At the same time, the team's current first baseman, Dominic Smith, is only 23 years old and less than a year removed from being ranked the league's top first base prospect.
Similarly, the organization's top hitting prospect, 23-year-old Peter Alonso, also plays first base and has hit 19 home runs in just 86 minor-league games this season, during which fans and talk radio hosts have been clamoring for his promotion.
The reality is that the Mets are not yet sold on Smith, who I contend is being given a chance to play every day right now in hopes he can make himself attractive in trade. And, while his home runs and power are impressive, most scouts I talk with are not convinced Alonso has the athleticism to be an everyday first baseman, especially on a team with an overall weak infield defense.
The Mets have got to find a way to improve their fielding and increase their run production in 2019. The best way to do this will be to add a defense-first, contact guys at catcher, second baseman and center fielder, which will push Conforto and Nimmo to the edges of the outfield, while adding legit, unquestionable power to first and third base. Otherwise, the Mets are going to be in the same situation with their offense and sloppy fielding in 2019 as they have been in 2018.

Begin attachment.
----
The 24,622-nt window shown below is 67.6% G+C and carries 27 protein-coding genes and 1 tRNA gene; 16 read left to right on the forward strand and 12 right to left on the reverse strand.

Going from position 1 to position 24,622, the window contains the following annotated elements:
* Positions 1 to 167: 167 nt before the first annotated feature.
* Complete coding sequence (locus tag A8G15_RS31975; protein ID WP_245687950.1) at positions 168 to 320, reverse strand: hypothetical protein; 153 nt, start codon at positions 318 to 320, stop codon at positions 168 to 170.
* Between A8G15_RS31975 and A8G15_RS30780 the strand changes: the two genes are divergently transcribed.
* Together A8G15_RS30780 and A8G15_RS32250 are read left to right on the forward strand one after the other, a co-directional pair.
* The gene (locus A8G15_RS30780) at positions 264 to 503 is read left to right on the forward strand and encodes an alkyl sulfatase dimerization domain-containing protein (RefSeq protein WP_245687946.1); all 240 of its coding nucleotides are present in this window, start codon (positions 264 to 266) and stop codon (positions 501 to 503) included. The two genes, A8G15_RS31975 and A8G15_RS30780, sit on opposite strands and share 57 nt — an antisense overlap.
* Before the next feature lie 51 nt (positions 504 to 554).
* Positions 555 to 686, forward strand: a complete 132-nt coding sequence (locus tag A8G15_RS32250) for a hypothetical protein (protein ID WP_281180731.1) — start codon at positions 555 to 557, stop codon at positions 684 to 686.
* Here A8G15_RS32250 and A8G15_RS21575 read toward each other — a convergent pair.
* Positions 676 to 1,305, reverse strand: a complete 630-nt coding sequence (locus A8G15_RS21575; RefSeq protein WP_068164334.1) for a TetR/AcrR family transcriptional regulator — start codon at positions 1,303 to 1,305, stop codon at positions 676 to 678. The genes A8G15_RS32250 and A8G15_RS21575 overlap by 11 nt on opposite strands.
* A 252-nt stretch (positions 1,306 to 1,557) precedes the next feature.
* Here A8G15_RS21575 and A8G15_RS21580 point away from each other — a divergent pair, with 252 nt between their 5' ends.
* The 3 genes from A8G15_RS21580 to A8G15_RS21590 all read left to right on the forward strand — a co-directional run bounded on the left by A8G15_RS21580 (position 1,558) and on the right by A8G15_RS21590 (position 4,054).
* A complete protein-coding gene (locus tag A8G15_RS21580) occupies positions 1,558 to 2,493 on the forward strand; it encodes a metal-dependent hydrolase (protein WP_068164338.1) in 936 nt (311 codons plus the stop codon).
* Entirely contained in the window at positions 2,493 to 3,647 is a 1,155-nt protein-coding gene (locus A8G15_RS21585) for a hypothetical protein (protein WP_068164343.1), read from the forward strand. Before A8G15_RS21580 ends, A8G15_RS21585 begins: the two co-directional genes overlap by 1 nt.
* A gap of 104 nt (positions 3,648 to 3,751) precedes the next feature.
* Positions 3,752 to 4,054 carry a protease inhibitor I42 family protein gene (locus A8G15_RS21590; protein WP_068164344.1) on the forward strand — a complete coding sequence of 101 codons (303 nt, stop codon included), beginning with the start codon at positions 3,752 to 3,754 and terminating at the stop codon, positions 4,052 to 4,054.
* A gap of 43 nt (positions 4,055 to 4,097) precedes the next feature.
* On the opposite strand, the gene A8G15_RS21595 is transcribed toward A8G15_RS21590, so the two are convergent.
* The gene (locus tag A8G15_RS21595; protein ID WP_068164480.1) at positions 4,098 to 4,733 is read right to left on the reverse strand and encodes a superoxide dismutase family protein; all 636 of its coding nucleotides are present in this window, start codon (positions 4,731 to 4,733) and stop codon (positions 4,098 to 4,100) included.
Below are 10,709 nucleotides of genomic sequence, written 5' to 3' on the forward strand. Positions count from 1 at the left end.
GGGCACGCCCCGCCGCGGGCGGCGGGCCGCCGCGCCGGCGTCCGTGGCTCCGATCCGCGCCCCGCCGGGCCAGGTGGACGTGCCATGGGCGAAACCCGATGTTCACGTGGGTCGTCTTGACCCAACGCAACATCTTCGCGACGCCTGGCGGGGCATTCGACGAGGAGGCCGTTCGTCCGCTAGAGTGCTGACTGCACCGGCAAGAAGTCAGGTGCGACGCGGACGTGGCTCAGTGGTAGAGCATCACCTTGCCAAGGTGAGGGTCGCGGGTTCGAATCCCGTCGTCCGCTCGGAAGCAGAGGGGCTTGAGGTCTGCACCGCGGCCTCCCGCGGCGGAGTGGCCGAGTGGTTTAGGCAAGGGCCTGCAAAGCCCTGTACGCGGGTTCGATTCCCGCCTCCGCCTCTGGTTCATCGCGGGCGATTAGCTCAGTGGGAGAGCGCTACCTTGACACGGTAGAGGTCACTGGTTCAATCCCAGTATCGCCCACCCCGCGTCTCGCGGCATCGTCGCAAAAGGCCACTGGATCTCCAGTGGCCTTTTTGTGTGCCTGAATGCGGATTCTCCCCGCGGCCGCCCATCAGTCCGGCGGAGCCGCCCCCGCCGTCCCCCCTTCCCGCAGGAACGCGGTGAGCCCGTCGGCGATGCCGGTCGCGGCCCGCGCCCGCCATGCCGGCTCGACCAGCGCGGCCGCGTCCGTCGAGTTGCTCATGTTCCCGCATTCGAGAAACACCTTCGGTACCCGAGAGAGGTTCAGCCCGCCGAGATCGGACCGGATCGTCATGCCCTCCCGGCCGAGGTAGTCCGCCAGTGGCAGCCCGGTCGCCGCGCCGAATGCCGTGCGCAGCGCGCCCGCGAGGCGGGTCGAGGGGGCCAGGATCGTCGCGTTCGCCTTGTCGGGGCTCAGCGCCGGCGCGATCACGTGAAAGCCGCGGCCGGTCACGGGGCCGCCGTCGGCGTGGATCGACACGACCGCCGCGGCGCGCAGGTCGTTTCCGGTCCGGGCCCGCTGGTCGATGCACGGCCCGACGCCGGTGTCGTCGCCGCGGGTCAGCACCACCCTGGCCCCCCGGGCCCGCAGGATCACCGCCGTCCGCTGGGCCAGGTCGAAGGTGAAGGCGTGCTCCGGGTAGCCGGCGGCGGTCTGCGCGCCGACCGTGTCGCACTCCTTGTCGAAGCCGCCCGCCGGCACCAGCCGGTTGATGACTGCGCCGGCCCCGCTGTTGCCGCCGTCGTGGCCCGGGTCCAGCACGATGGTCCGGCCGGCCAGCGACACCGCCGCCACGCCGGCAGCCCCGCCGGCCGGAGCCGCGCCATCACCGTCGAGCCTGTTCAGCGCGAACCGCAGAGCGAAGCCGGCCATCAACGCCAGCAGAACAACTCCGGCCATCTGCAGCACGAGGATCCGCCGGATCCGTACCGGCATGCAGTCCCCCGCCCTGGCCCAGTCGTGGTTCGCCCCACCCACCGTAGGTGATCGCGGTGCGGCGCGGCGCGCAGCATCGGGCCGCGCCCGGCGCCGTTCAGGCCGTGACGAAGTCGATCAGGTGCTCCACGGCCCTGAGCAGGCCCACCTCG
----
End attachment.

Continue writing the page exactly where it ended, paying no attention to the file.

The other thing is that, while Ricco and fellow interim GMs J.P. Ricciardi and Omar Minaya should plan as if one of them will be running the team next year, it's very possible it will be someone else. This means the above problem could very well be solved long-term by someone not yet in the front office.